Paragliding is a new flying sport which began in the French Alps during the mid 80's. The French call it PARAPENTE (pronounced para-pont). A paraglider, as we call them in the U.S.A., is a non-motorized, foot-launched inflatable wing. It is easy to transport, easy to launch, and easy to land.
The paraglider itself has no rigid structure and the pilot is suspended by lines. The pilot is clipped into a harness and oriented in a sitting position for maximum comfort. See picture below.
With a paraglider, you actually fly like a bird, soaring upwards on currents of air. Paragliders can stay aloft for hours, climb thousands of feet in altitude and go cross-country for hundreds of miles.
An illustration detailing more technical information on how the glider works can be found here.
Mitch Bogden paragliding at Tiger Mountain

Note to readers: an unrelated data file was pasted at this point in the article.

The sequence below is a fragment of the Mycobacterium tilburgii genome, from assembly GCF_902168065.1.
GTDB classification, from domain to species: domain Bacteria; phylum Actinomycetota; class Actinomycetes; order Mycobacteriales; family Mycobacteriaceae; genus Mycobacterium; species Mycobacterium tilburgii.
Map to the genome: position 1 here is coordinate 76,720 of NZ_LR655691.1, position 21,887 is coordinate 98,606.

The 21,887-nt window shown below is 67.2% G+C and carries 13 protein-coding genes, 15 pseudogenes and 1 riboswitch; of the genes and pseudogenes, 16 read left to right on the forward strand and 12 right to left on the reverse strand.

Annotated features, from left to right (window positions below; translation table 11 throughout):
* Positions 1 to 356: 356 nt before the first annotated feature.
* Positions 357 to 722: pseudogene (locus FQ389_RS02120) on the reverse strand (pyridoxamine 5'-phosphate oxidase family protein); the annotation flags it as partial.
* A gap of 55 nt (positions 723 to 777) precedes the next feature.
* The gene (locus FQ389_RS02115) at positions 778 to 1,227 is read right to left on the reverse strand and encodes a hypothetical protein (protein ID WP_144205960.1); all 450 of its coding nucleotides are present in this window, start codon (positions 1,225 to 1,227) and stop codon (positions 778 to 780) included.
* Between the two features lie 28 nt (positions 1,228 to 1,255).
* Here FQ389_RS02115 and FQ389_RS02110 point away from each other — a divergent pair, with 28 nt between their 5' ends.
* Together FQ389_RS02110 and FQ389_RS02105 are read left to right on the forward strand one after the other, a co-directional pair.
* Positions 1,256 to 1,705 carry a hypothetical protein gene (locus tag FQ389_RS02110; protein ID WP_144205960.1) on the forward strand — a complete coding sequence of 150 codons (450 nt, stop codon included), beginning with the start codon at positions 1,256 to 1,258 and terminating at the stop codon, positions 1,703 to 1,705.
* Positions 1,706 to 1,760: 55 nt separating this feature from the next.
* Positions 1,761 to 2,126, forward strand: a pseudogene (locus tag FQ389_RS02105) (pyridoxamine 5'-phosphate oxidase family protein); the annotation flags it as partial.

Paragliding is not Hang Gliding Hang gliders have a metal frame and fly in faster winds with the pilot steering by pushing and pulling on a metal bar. See picture below.
Paragliding is not Parasailing Parasailing is done with a round parachute that is usually towed behind a boat. Unlike paragliding, the person being towed has little control over the parasail. See picture below.
Paragliding is not Kiteboarding A kiteboarder uses a board with foot-straps or bindings, combined with the power of a large controllable kite to propel himself and the board across the water.